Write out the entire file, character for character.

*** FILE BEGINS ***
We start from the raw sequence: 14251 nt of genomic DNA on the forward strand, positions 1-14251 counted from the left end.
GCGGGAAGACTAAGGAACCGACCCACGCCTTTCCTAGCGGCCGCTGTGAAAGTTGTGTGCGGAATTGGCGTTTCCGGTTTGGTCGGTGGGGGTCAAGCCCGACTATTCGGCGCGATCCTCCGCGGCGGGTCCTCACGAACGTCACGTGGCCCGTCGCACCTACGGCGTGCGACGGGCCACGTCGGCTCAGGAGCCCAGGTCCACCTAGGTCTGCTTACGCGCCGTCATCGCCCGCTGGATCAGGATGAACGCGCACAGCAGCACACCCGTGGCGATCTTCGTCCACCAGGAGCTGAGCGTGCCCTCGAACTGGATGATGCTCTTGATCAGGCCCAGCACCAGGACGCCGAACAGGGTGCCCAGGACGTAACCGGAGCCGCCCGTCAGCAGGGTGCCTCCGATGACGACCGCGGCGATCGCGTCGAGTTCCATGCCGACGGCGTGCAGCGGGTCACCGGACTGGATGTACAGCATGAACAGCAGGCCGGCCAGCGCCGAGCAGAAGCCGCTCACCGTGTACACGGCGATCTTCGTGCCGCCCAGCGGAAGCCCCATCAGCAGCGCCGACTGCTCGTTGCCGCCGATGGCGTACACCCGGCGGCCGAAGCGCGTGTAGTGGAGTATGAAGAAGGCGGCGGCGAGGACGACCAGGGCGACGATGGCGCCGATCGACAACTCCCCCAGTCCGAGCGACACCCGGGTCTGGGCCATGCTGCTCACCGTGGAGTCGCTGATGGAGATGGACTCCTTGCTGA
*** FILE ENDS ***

We start from the raw sequence: 14251 nt of genomic DNA on the forward strand, positions 1-14251 counted from the left end.
GCGGGAAGACTAAGGAACCGACCCACGCCTTTCCTAGCGGCCGCTGTGAAAGTTGTGTGCGGAATTGGCGTTTCCGGTTTGGTCGGTGGGGGTCAAGCCCGACTATTCGGCGCGATCCTCCGCGGCGGGTCCTCACGAACGTCACGTGGCCCGTCGCACCTACGGCGTGCGACGGGCCACGTCGGCTCAGGAGCCCAGGTCCACCTAGGTCTGCTTACGCGCCGTCATCGCCCGCTGGATCAGGATGAACGCGCACAGCAGCACACCCGTGGCGATCTTCGTCCACCAGGAGCTGAGCGTGCCCTCGAACTGGATGATGCTCTTGATCAGGCCCAGCACCAGGACGCCGAACAGGGTGCCCAGGACGTAACCGGAGCCGCCCGTCAGCAGGGTGCCTCCGATGACGACCGCGGCGATCGCGTCGAGTTCCATGCCGACGGCGTGCAGCGGGTCACCGGACTGGATGTACAGCATGAACAGCAGGCCGGCCAGCGCCGAGCAGAAGCCGCTCACCGTGTACACGGCGATCTTCGTGCCGCCCAGCGGAAGCCCCATCAGCAGCGCCGACTGCTCGTTGCCGCCGATGGCGTACACCCGGCGGCCGAAGCGCGTGTAGTGGAGTATGAAGAAGGCGGCGGCGAGGACGACCAGGGCGACGATGGCGCCGATCGACAACTCCCCCAGTCCGAGCGACACCCGGGTCTGGGCCATGCTGCTCACCGTGGAGTCGCTGATGGAGATGGACTCCTTGCTGA